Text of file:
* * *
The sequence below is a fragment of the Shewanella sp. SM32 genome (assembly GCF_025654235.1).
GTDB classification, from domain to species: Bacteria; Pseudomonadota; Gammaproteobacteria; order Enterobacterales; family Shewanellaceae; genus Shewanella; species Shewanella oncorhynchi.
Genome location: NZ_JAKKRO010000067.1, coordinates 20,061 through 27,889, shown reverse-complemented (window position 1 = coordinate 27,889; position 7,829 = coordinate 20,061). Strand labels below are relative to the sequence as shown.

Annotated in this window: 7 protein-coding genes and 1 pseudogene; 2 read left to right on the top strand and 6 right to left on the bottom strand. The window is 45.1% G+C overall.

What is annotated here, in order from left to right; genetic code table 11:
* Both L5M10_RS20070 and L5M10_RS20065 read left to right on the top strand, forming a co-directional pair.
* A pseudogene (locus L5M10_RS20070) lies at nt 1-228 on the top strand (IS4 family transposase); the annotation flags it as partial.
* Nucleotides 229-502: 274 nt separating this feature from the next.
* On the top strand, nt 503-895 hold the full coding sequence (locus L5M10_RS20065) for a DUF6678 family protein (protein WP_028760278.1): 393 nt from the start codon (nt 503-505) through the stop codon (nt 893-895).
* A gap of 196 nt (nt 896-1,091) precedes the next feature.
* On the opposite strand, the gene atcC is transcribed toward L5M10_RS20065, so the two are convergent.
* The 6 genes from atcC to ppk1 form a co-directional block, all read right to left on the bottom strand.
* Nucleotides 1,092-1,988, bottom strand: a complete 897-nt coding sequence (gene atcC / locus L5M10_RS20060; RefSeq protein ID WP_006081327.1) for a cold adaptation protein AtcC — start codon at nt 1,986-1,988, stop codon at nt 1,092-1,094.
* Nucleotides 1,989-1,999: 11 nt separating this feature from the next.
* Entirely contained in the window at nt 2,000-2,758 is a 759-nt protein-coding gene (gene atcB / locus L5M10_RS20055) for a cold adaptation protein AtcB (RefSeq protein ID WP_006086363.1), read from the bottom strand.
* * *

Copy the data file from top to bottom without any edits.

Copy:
The sequence below is a fragment of the Shewanella sp. SM32 genome (assembly GCF_025654235.1).
GTDB classification, from domain to species: Bacteria; Pseudomonadota; Gammaproteobacteria; order Enterobacterales; family Shewanellaceae; genus Shewanella; species Shewanella oncorhynchi.
Genome location: NZ_JAKKRO010000067.1, coordinates 20,061 through 27,889, shown reverse-complemented (window position 1 = coordinate 27,889; position 7,829 = coordinate 20,061). Strand labels below are relative to the sequence as shown.

Annotated in this window: 7 protein-coding genes and 1 pseudogene; 2 read left to right on the top strand and 6 right to left on the bottom strand. The window is 45.1% G+C overall.

What is annotated here, in order from left to right; genetic code table 11:
* Both L5M10_RS20070 and L5M10_RS20065 read left to right on the top strand, forming a co-directional pair.
* A pseudogene (locus L5M10_RS20070) lies at nt 1-228 on the top strand (IS4 family transposase); the annotation flags it as partial.
* Nucleotides 229-502: 274 nt separating this feature from the next.
* On the top strand, nt 503-895 hold the full coding sequence (locus L5M10_RS20065) for a DUF6678 family protein (protein WP_028760278.1): 393 nt from the start codon (nt 503-505) through the stop codon (nt 893-895).
* A gap of 196 nt (nt 896-1,091) precedes the next feature.
* On the opposite strand, the gene atcC is transcribed toward L5M10_RS20065, so the two are convergent.
* The 6 genes from atcC to ppk1 form a co-directional block, all read right to left on the bottom strand.
* Nucleotides 1,092-1,988, bottom strand: a complete 897-nt coding sequence (gene atcC / locus L5M10_RS20060; RefSeq protein ID WP_006081327.1) for a cold adaptation protein AtcC — start codon at nt 1,986-1,988, stop codon at nt 1,092-1,094.
* Nucleotides 1,989-1,999: 11 nt separating this feature from the next.
* Entirely contained in the window at nt 2,000-2,758 is a 759-nt protein-coding gene (gene atcB / locus L5M10_RS20055) for a cold adaptation protein AtcB (RefSeq protein ID WP_006086363.1), read from the bottom strand.